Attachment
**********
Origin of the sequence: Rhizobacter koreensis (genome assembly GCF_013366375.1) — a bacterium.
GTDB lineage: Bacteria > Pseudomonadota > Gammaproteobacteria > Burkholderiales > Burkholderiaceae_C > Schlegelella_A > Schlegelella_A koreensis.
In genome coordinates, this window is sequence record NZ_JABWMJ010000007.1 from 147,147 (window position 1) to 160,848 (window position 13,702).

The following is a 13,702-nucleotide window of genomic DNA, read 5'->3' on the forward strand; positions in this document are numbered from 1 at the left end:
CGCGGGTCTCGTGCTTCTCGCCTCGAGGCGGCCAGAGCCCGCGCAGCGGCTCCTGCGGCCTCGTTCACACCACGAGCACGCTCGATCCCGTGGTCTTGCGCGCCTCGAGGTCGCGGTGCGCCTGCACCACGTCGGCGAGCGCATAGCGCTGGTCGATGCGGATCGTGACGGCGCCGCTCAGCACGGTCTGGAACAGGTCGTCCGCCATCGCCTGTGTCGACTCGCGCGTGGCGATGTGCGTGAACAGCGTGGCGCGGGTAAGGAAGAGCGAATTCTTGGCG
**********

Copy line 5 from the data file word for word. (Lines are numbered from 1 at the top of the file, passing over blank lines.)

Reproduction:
CGCGGGTCTCGTGCTTCTCGCCTCGAGGCGGCCAGAGCCCGCGCAGCGGCTCCTGCGGCCTCGTTCACACCACGAGCACGCTCGATCCCGTGGTCTTGCGCGCCTCGAGGTCGCGGTGCGCCTGCACCACGTCGGCGAGCGCATAGCGCTGGTCGATGCGGATCGTGACGGCGCCGCTCAGCACGGTCTGGAACAGGTCGTCCGCCATCGCCTGTGTCGACTCGCGCGTGGCGATGTGCGTGAACAGCGTGGCGCGGGTAAGGAAGAGCGAATTCTTGGCG